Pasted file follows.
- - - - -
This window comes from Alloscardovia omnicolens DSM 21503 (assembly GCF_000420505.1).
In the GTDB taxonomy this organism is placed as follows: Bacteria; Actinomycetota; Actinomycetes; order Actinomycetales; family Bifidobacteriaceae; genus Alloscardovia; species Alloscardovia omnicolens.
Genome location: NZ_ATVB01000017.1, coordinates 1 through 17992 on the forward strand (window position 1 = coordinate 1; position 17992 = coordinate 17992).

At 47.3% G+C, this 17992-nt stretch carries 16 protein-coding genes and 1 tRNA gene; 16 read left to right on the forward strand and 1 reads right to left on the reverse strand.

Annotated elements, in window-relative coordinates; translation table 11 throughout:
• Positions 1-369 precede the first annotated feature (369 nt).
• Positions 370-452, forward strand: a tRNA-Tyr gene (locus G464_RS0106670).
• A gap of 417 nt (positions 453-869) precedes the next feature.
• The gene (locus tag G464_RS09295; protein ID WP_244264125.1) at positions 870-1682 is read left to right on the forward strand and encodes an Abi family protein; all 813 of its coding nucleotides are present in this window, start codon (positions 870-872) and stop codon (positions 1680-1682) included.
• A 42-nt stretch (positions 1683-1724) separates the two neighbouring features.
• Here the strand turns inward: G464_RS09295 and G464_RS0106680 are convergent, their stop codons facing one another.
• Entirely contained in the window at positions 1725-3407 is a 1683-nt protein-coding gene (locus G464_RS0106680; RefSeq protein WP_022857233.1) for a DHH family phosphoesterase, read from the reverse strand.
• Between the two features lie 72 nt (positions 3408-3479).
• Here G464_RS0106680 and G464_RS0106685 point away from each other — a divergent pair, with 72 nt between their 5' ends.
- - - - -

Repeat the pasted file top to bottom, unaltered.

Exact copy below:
This window comes from Alloscardovia omnicolens DSM 21503 (assembly GCF_000420505.1).
In the GTDB taxonomy this organism is placed as follows: Bacteria; Actinomycetota; Actinomycetes; order Actinomycetales; family Bifidobacteriaceae; genus Alloscardovia; species Alloscardovia omnicolens.
Genome location: NZ_ATVB01000017.1, coordinates 1 through 17992 on the forward strand (window position 1 = coordinate 1; position 17992 = coordinate 17992).

At 47.3% G+C, this 17992-nt stretch carries 16 protein-coding genes and 1 tRNA gene; 16 read left to right on the forward strand and 1 reads right to left on the reverse strand.

Annotated elements, in window-relative coordinates; translation table 11 throughout:
• Positions 1-369 precede the first annotated feature (369 nt).
• Positions 370-452, forward strand: a tRNA-Tyr gene (locus G464_RS0106670).
• A gap of 417 nt (positions 453-869) precedes the next feature.
• The gene (locus tag G464_RS09295; protein ID WP_244264125.1) at positions 870-1682 is read left to right on the forward strand and encodes an Abi family protein; all 813 of its coding nucleotides are present in this window, start codon (positions 870-872) and stop codon (positions 1680-1682) included.
• A 42-nt stretch (positions 1683-1724) separates the two neighbouring features.
• Here the strand turns inward: G464_RS09295 and G464_RS0106680 are convergent, their stop codons facing one another.
• Entirely contained in the window at positions 1725-3407 is a 1683-nt protein-coding gene (locus G464_RS0106680; RefSeq protein WP_022857233.1) for a DHH family phosphoesterase, read from the reverse strand.
• Between the two features lie 72 nt (positions 3408-3479).
• Here G464_RS0106680 and G464_RS0106685 point away from each other — a divergent pair, with 72 nt between their 5' ends.